Detecting Repeating Earthquakes on the San Andreas Fault with Unsupervised Machine-Learning of Spectrograms

Theresa Sawi

U.S. Geological Survey

Date & Time
In-Person & Online via Microsoft Teams
Jeff McGuire

Repeating earthquakes sequences are widespread along California’s San Andreas fault (SAF) system and are vital for studying earthquake source processes, fault properties, and improving seismic hazard models. In this talk, I’ll be discussing an unsupervised machine learning‐based method for detecting repeating earthquake sequences (RES) to expand existing RES catalogs or to perform initial, exploratory searches. This method reduces spectrograms of earthquake waveforms into low-dimensionality “fingerprints” that can then be clustered into similar groups independent of initial earthquake locations, allowing for a global search of similar earthquakes whose locations can afterwards be precisely determined via double-difference relocation. We apply this method to ∼4000 small (⁠Ml 0–3.5) located on a 10-km-long creeping segment of SAF and double the number of detected RES, allowing for greater spatial coverage of slip‐rate estimations at seismogenic depths. This method is complimentary to existing cross‐correlation‐based methods, leading to more complete RES catalogs and a better understanding of slip rates at depth.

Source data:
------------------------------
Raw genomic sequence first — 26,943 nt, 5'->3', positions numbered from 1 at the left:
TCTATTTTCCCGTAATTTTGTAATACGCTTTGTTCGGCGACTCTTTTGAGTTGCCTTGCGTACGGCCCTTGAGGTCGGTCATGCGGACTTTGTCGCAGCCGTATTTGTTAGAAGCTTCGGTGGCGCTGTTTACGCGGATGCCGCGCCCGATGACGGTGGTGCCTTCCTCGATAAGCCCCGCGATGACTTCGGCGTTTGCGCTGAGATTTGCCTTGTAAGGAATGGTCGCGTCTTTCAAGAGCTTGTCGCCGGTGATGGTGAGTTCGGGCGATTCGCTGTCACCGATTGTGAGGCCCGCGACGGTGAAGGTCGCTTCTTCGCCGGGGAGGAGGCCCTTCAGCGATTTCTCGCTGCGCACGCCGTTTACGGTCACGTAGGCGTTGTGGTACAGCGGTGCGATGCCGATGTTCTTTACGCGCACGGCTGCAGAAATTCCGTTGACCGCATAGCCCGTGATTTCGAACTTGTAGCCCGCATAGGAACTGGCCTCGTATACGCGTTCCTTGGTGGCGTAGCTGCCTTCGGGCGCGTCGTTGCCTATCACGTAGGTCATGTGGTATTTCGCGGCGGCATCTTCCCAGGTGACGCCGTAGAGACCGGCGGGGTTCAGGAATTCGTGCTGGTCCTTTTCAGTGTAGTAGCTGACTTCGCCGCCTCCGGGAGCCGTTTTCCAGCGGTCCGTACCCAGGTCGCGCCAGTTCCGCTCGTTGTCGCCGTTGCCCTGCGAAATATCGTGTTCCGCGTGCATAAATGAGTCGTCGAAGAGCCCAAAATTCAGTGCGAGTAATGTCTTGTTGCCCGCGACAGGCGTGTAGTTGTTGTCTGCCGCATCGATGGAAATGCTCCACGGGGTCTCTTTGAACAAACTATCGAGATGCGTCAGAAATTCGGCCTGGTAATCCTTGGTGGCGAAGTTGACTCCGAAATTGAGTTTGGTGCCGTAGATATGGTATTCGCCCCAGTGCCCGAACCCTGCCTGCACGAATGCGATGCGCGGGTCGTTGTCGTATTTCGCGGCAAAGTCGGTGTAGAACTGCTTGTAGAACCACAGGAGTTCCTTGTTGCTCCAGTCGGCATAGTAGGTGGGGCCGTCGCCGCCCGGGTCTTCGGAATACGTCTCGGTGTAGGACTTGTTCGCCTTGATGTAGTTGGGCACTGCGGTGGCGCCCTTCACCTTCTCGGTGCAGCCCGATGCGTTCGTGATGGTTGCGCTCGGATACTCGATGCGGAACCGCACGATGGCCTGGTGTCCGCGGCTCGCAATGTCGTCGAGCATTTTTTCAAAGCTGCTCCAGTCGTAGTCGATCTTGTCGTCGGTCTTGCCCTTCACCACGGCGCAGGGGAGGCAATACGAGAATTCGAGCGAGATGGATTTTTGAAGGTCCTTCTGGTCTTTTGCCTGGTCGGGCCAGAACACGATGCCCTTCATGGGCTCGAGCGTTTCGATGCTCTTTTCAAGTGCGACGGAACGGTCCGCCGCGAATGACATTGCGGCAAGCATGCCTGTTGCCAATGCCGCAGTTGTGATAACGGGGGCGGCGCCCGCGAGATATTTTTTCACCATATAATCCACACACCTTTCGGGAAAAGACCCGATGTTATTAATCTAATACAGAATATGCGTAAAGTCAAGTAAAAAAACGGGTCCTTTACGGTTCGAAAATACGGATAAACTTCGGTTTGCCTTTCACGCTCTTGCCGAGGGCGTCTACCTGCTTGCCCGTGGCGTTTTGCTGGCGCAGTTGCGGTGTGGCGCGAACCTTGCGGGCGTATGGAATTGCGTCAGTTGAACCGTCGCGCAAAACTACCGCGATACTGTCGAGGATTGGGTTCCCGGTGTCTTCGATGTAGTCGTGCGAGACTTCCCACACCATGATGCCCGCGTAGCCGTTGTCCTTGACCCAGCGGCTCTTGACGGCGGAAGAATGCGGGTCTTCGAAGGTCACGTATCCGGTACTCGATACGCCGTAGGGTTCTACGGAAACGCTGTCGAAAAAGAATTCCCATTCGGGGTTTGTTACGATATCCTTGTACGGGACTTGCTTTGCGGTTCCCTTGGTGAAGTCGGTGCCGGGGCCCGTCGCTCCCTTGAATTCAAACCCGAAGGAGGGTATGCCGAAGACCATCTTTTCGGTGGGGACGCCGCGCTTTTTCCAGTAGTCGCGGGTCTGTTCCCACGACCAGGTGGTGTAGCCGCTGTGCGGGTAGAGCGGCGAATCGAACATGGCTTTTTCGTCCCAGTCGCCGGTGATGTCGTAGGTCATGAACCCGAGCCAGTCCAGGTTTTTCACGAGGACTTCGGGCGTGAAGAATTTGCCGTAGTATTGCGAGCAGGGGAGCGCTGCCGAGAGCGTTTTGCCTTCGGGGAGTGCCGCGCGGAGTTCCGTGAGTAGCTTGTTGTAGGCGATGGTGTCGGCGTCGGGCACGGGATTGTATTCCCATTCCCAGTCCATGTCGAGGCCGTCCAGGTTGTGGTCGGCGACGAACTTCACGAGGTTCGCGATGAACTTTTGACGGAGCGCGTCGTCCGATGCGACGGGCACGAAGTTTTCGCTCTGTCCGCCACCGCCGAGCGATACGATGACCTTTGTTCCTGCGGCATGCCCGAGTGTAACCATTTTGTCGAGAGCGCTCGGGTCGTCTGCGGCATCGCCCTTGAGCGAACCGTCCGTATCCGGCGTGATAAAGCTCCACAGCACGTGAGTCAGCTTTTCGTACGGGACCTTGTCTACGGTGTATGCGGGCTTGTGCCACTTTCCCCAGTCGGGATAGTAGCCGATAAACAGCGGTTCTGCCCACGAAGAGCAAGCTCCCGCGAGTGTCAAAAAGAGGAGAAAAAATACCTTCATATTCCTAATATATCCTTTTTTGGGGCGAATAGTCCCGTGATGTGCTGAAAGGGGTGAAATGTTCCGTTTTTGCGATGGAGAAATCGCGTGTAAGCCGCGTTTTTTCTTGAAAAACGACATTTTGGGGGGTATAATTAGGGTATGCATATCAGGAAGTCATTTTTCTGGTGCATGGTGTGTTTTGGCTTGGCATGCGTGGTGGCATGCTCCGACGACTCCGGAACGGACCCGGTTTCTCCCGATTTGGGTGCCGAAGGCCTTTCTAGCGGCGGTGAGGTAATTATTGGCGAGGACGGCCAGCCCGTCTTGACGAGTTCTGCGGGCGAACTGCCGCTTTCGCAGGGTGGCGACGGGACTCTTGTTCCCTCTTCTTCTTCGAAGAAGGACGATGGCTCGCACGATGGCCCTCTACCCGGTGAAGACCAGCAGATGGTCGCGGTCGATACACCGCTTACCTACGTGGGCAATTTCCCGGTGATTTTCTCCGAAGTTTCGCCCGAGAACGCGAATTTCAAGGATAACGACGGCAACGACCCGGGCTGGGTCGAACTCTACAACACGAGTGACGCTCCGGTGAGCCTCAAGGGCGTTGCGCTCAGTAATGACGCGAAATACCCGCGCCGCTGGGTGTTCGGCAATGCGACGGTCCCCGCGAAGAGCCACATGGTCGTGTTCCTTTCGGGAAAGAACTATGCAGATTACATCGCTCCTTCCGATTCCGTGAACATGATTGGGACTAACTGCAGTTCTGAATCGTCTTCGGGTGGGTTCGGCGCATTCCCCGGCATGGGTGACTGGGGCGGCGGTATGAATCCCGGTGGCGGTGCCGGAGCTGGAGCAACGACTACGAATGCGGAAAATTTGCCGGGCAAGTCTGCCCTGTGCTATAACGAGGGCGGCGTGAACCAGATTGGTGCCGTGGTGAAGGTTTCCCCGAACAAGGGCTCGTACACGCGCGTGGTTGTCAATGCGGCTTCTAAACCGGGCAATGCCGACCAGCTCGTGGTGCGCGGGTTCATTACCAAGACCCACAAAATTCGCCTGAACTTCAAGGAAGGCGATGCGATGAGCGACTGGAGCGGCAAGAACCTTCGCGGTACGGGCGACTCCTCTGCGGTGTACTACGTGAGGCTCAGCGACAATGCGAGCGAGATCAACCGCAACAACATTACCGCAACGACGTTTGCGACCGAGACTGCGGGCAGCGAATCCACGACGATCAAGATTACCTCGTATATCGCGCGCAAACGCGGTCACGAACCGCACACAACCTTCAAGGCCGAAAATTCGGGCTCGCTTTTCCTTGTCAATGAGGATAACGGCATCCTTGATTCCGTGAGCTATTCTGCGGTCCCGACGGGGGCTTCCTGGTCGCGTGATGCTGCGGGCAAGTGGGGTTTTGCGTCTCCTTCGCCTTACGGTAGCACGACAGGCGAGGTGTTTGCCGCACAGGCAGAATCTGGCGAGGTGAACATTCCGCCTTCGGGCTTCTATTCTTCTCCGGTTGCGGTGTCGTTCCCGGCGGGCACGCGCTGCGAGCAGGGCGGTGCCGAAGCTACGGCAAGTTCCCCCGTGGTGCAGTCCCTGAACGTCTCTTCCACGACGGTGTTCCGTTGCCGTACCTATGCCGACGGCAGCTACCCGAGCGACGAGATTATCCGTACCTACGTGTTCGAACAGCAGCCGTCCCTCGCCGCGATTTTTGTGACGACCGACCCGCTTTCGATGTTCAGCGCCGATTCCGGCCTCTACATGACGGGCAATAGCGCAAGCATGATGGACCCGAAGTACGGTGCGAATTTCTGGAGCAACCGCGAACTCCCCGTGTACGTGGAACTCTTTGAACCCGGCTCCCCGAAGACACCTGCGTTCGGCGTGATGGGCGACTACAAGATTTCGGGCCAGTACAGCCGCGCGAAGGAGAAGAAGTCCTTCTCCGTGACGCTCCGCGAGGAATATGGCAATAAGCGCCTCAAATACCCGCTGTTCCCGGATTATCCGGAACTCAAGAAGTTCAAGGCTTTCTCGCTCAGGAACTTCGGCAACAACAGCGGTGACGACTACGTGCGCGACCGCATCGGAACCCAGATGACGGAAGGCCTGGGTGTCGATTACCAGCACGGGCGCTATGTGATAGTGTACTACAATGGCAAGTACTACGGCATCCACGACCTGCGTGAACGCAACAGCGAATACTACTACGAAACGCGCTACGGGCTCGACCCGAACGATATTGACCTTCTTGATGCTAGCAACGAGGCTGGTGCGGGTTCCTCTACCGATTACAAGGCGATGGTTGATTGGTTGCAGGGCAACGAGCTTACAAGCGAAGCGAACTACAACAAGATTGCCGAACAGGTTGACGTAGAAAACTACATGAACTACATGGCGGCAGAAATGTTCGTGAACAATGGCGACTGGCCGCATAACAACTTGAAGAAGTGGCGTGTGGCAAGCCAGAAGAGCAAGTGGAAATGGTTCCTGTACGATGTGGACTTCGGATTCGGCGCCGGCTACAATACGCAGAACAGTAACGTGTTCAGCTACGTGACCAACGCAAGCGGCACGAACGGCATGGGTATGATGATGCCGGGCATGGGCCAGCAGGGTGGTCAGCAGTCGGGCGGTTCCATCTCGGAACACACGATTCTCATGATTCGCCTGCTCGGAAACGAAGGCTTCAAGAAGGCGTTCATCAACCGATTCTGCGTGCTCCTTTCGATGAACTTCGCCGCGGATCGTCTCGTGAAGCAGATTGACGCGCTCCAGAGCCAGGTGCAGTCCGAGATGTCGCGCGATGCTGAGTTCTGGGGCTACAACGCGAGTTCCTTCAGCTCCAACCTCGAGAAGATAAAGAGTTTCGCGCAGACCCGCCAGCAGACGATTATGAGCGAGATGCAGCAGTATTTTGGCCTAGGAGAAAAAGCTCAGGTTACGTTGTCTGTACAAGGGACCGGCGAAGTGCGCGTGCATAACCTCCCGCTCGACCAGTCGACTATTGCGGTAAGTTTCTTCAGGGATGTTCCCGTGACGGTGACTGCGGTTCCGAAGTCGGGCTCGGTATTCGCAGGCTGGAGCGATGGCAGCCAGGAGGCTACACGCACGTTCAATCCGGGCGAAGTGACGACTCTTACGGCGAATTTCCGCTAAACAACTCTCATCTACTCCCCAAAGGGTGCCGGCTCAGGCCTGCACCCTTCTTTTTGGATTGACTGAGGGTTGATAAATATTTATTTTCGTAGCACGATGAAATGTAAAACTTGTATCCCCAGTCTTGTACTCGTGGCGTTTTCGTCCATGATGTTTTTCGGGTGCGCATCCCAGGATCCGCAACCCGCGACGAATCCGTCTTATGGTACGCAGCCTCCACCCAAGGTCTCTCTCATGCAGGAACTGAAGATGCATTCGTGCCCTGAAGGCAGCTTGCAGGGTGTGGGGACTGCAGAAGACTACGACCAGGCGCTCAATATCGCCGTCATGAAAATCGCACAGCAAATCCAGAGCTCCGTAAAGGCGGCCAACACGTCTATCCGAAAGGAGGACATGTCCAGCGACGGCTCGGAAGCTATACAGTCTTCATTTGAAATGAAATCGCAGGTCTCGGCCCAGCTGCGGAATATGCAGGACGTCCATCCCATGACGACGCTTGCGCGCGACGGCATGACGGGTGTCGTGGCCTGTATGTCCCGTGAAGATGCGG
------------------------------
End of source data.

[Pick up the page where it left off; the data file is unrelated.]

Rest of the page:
Closed captions are typically available a few days after the seminar. To turn them on, press the ‘CC’ button on the video player. For older seminars that don’t have closed captions, please email us, and we will do our best to accommodate your request.

Video Podcast